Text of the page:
Where the Women Are: What HR Should & Shouldn't Do to Recruit Female Candidates

March 6, 2019 by Verified First

 Where the Women Are: What HR Should & Shouldn't Do to Recruit Female Candidates

Executives often tell recruiters to hire female employees, and for good reason. According to McKinsey and Co, companies in the top quarter for gender diversity are 21 percent more likely to have higher profits. But it’s one thing to want female employees—it’s an entirely separate thing to actively recruit them, and the difficulty of recruiting women often depends on the industry. Here’s where recruiters are sourcing female employees, and the dos.

Where are female workers being hired most today?

According to Monster, the top five industries with the most female employees at current are child care services (94% female), home health care (89% female), social services (85% female), veterinary services (81% female) and educational services (75% female). Of these, women experience the highest earnings as veterinarians, with the average pay of $87k, and the lowest earnings in home health care at just over $21k.

Overall, women are employed alongside men, with 52 percent of women working in management level and professional jobs, according to the Bureau of Labor Statistics. However, this equality crumbles when it comes to leadership positions. According to CIO, there are 24 female CIOs in the Fortune 500. That’s just 4.8 percent. This goes across industries: In the legal industry, 45 percent of associates are women, but only 22 percent of partners are women, according to the American Bar Association. There’s a similar trend for women in medicine, academics, and finances, according to the Center for American Progress. ​

What recruiters should do to recruit female candidates:

The first barrier to getting female candidates is your job description. According to the Harvard Business Review, women don’t apply to a job unless they feel they meet 100% of the qualifications for jobs, while men will apply if they feel they meet 60% of the qualifications. You can get more female applicants by limiting your qualifications to the necessities, and saving the extra skills for your “preferred skills” section. You should also make sure your LinkedIn, and other social media platforms, reflect the diversity you want at your office. According to LinkedIn, 41% of women research the company they’re thinking about applying to. When they do that research, make sure your company looks attractive to them. That said, do this without tokenizing anyone-- women will know if you’re just posting photos of the one woman who works in your department.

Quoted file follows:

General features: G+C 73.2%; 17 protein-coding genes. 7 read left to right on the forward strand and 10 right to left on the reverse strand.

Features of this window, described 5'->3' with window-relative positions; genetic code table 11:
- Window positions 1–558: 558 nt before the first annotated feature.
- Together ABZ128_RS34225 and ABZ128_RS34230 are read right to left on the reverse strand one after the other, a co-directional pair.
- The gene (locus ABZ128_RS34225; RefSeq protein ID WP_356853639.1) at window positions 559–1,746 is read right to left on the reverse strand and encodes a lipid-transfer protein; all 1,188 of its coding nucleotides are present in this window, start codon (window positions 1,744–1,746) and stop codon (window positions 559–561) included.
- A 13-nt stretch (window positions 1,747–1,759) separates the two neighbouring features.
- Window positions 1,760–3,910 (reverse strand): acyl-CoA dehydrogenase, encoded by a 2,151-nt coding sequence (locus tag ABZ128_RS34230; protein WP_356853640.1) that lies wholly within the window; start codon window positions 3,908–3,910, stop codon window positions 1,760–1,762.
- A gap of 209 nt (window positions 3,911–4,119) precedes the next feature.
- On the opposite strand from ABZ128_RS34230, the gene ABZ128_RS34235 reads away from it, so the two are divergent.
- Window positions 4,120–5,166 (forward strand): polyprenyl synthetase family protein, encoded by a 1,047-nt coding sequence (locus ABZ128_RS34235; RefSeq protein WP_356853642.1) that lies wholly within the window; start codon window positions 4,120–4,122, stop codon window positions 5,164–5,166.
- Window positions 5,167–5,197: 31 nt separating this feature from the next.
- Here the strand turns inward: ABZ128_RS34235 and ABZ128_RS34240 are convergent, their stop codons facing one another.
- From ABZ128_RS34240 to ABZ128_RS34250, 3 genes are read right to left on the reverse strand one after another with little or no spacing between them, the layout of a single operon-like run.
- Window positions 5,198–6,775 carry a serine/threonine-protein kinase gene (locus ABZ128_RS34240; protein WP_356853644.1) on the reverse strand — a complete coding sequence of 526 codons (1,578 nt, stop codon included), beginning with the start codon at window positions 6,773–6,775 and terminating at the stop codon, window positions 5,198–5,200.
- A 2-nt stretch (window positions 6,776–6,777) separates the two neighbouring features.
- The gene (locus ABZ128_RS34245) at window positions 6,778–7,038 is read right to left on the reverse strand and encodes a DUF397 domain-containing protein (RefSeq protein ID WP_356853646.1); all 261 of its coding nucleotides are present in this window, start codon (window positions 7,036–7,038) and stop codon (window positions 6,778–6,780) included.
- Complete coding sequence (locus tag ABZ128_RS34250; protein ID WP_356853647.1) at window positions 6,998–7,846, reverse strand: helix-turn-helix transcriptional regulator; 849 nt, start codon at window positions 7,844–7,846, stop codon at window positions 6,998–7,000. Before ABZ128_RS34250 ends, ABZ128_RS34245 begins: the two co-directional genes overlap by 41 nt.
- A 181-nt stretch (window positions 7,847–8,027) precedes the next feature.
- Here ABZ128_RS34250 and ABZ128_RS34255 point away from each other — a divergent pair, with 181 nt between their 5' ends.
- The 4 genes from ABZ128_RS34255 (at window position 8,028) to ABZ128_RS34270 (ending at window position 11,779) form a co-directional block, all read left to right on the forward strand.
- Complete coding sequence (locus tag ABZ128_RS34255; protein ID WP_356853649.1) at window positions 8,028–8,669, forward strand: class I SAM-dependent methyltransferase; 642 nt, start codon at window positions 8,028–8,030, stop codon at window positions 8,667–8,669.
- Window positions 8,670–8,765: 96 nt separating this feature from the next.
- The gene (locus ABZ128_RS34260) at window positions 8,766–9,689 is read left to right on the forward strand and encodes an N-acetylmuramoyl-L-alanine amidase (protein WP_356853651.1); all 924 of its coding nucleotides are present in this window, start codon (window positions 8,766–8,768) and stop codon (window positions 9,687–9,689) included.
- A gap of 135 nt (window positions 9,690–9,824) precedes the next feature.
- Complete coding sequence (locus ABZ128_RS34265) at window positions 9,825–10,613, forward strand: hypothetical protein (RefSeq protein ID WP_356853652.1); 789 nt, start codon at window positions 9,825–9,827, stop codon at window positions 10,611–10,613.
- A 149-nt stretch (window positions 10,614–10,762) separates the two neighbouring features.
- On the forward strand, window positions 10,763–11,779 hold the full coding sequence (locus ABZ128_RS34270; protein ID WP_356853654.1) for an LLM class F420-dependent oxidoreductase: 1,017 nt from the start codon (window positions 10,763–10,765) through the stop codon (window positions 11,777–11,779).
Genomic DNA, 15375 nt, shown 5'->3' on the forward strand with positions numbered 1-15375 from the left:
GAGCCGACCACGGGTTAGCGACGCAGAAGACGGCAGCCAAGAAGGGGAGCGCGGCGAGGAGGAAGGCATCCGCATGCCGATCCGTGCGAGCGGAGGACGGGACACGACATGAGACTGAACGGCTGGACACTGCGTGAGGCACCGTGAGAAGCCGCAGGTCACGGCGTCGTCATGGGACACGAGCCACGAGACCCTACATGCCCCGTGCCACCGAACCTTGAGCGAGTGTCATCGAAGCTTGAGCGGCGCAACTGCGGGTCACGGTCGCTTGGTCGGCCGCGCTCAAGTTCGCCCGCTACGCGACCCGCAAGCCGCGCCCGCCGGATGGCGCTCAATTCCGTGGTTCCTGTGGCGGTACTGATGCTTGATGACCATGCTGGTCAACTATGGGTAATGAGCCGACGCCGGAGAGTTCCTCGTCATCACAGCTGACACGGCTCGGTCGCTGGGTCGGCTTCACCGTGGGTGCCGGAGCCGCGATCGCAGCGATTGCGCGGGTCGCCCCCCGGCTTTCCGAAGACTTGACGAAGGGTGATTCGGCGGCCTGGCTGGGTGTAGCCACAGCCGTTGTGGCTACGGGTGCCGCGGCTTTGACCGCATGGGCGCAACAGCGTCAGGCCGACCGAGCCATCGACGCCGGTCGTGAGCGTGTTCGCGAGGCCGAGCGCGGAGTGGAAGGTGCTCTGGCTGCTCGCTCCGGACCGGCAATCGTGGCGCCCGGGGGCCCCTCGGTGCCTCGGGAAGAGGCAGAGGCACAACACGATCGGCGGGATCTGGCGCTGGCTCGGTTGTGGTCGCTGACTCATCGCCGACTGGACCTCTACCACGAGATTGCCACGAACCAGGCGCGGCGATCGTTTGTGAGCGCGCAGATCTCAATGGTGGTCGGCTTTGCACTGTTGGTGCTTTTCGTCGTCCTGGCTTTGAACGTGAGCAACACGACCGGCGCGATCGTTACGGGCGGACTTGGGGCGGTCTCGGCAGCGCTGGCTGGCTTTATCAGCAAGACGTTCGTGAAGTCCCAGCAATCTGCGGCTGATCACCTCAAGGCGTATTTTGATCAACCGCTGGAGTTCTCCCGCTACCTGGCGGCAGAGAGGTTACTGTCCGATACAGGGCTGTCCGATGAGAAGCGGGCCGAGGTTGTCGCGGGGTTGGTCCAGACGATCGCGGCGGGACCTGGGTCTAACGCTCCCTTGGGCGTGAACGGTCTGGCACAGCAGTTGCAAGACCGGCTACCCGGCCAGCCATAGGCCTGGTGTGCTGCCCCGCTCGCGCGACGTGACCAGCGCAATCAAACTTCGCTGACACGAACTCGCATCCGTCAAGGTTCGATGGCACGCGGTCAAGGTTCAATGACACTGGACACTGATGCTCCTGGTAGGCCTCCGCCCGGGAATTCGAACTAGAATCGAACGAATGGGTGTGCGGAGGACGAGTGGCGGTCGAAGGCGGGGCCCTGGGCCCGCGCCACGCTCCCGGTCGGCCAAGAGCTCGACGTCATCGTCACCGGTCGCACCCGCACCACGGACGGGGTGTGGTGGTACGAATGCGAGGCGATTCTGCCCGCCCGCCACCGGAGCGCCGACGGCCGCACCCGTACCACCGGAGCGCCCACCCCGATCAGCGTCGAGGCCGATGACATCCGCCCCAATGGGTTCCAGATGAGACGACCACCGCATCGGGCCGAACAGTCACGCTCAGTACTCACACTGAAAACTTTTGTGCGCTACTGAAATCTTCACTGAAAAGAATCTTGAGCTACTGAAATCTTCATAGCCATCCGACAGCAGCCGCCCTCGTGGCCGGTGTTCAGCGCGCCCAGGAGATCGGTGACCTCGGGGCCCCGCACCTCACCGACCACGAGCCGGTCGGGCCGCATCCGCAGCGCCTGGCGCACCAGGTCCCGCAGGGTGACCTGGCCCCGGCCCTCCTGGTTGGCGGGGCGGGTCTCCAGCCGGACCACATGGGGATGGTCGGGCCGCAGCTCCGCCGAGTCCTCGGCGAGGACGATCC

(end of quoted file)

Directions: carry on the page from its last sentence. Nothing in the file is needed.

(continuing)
According to TrustSphere, women have networks outside of work that are about three times the size of mens’ networks. Recruiters should leverage this, by encouraging female employees at their companies to encourage their female friends to apply to jobs. There are also countless women’s networking groups that are industry specific. Recruiters should find their industry’s network, and get to know the women there. Recruiters have also had success in recruiting at women’s colleges, but the success of this depends on the industry.

What recruiters shouldn’t do to recruit female candidates:

At Facebook and Apple, just one in three employees is female, according to WiredAccording to a Stanford study, one of the main reasons there aren’t as many women in technology is because of tech companies’ recruiting sessions. In 84 recruiting sessions that researchers attended, they found a pattern of recruiters making sexist jokes and subtle references to male-dominated interests like video games. Plus, these recruiting sessions rarely included female engineers.

David Perez (@Davidperezcr91) and Debra Ruh (@debraruh) hosted #CyberMindsChat on March 6th. Tackling questions such as "Is there a better model for the cyber security profession to encourage women?" and "How do we get more women into a field that is screaming for help?" Check out #CyberMindsChat for more ideas!

No recruiter, including the recruiters for technology companies, would ever admit to trying to dissuade women from applying. But the point is that if people, regardless of gender, don’t feel welcome and valued as a potential employee, they won’t apply. Recruiters should make an active effort to welcome diverse candidates. This can start by hiring a diverse team of recruiters.

One way to ensure a fair playing ground for candidates is by conducting background checks.

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